As lock down restrictions ease, many organizations are eager to reopen their doors and to recover from economic losses. In the process of reopening, organizations are adopting new measures to track employee health. Facial recognition software, temperature checks, thermal imaging, and other forms
of health screening are chief among the tools used to help identify and isolate positive coronavirus cases. At least 60% of organizations are keeping data on those who contract the coronavirus.1 International, federal or state data compliance protocols may offer guidance on how to manage your organization’s newly collected human data.
However, non-uniform requirements in US states, and relaxed GDPR and PIPEDA laws may mean that, to some extent, you’re in uncharted waters. Coronavirus screenings present a new level of visibility into employees’ lives; one that’s typically protected by legal restrictions. From a cyber security standpoint, employee health screening measures present significant data storage and data privacy challenges. By improving your cloud security,
your physical security and your mobile security, you’ll be able to keep your organization as safe and as healthy as possible.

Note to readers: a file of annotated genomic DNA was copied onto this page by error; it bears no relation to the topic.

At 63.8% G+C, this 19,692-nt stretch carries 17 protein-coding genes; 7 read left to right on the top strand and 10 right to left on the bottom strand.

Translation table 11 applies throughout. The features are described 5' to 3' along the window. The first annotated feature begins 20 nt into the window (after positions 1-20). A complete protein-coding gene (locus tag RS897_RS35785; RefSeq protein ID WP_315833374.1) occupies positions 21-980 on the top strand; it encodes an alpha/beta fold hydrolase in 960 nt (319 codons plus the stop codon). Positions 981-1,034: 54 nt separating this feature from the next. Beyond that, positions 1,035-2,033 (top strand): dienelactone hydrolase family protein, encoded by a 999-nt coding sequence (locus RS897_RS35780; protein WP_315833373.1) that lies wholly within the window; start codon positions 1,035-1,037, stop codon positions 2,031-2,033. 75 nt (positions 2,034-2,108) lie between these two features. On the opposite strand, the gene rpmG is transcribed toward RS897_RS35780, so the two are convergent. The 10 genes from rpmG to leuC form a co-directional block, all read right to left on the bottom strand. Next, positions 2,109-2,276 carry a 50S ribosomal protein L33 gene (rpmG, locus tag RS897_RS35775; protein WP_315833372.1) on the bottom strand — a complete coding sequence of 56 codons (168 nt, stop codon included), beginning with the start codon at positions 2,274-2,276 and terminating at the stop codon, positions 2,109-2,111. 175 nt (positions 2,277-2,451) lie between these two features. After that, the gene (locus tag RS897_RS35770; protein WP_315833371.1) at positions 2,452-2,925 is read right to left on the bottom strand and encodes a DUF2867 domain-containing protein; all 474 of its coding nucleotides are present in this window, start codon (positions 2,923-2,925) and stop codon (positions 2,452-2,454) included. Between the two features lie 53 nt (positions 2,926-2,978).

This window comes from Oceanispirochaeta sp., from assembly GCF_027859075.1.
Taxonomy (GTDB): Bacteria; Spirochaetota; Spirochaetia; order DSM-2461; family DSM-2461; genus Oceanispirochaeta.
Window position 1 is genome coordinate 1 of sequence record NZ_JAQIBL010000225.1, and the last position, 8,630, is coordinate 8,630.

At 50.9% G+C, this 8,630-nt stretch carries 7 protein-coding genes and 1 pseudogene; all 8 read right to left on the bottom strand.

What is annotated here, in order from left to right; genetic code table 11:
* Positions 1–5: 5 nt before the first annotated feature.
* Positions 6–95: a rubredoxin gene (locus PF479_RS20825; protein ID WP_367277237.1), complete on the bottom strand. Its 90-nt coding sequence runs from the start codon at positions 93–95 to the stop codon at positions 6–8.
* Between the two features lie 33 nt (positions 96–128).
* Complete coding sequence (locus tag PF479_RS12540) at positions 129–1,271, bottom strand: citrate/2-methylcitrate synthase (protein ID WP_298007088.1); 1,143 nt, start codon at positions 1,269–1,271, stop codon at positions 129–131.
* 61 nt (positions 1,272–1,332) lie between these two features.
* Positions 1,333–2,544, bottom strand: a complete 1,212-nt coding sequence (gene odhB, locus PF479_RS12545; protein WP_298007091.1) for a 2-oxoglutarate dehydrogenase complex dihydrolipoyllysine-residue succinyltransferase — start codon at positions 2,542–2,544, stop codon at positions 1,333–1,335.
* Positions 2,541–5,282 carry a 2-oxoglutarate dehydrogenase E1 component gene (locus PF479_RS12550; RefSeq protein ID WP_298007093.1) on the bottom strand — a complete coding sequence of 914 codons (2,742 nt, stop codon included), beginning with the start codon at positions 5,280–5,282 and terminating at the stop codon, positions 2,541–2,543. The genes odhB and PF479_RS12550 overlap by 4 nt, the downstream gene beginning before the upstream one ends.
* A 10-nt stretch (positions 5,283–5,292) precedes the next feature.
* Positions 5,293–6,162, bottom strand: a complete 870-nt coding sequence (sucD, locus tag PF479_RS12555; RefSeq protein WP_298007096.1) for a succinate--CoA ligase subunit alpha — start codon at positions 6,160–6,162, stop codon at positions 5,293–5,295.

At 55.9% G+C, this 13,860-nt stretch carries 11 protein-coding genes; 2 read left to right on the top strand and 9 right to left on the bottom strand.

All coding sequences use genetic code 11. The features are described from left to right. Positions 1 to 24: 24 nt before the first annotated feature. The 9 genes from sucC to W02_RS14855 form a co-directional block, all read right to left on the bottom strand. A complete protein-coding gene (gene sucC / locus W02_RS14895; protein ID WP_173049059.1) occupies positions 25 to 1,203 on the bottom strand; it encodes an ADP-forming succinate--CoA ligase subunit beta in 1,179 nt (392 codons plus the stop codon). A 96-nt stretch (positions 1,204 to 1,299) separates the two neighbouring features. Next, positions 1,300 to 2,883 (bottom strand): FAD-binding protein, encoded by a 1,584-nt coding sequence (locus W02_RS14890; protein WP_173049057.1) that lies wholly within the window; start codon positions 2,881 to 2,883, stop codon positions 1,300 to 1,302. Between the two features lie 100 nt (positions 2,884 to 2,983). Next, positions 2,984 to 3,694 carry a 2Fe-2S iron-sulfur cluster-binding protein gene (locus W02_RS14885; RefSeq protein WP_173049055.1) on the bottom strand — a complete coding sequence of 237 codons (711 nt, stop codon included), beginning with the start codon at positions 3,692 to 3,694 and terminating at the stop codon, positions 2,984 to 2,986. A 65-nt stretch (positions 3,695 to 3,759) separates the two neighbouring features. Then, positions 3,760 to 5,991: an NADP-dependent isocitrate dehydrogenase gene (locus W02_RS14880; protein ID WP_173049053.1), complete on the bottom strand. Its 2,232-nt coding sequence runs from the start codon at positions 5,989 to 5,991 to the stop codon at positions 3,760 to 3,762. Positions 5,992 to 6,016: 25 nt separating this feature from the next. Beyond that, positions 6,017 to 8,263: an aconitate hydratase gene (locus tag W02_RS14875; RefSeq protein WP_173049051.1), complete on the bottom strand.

Securely storing sensitive data in the cloud:
Some organizations are storing massive volumes of sensitive human data in the cloud. It is incumbent upon organizations to ensure that cloud data storage not only meets minimum security compliance requirements, but that organizations hold themselves to the highest standards in cyber security. The potential for a breach looms large and the ensuing damage could be even more ruinous than your businesses’ economic losses from the coronavirus. Securing sensitive cloud data requires a multi-pronged approach. Employers should assess risks,
and take care to monitor, detect, prevent and respond to cyber security threats. In reshaping your organization’s cloud security infrastructure to effectively protect employee data, consider…
1 Protecting Employee COVID-19 Health Data: What CISOs Need to Know, Dan Swinhoe, CSO Magazine, June 10,